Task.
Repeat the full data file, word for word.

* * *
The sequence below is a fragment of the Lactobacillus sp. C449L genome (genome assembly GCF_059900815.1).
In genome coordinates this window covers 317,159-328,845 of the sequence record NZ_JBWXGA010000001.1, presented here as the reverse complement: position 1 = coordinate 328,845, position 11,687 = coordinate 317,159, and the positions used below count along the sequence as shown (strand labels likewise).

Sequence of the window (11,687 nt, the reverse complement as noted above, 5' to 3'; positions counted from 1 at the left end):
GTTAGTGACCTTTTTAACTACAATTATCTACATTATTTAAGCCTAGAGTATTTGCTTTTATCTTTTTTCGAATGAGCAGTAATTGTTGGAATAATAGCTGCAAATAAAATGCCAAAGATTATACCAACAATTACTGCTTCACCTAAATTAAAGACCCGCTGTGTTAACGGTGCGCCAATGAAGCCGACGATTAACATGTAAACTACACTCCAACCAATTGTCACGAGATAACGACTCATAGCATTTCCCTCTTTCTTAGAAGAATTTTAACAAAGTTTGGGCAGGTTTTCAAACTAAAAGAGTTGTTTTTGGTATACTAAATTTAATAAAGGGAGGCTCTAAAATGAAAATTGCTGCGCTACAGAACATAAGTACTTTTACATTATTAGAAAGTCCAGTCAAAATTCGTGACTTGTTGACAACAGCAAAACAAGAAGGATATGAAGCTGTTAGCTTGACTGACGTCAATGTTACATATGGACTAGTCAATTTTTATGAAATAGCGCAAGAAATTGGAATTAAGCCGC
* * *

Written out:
The sequence below is a fragment of the Lactobacillus sp. C449L genome (genome assembly GCF_059900815.1).
In genome coordinates this window covers 317,159-328,845 of the sequence record NZ_JBWXGA010000001.1, presented here as the reverse complement: position 1 = coordinate 328,845, position 11,687 = coordinate 317,159, and the positions used below count along the sequence as shown (strand labels likewise).

Sequence of the window (11,687 nt, the reverse complement as noted above, 5' to 3'; positions counted from 1 at the left end):
GTTAGTGACCTTTTTAACTACAATTATCTACATTATTTAAGCCTAGAGTATTTGCTTTTATCTTTTTTCGAATGAGCAGTAATTGTTGGAATAATAGCTGCAAATAAAATGCCAAAGATTATACCAACAATTACTGCTTCACCTAAATTAAAGACCCGCTGTGTTAACGGTGCGCCAATGAAGCCGACGATTAACATGTAAACTACACTCCAACCAATTGTCACGAGATAACGACTCATAGCATTTCCCTCTTTCTTAGAAGAATTTTAACAAAGTTTGGGCAGGTTTTCAAACTAAAAGAGTTGTTTTTGGTATACTAAATTTAATAAAGGGAGGCTCTAAAATGAAAATTGCTGCGCTACAGAACATAAGTACTTTTACATTATTAGAAAGTCCAGTCAAAATTCGTGACTTGTTGACAACAGCAAAACAAGAAGGATATGAAGCTGTTAGCTTGACTGACGTCAATGTTACATATGGACTAGTCAATTTTTATGAAATAGCGCAAGAAATTGGAATTAAGCCGC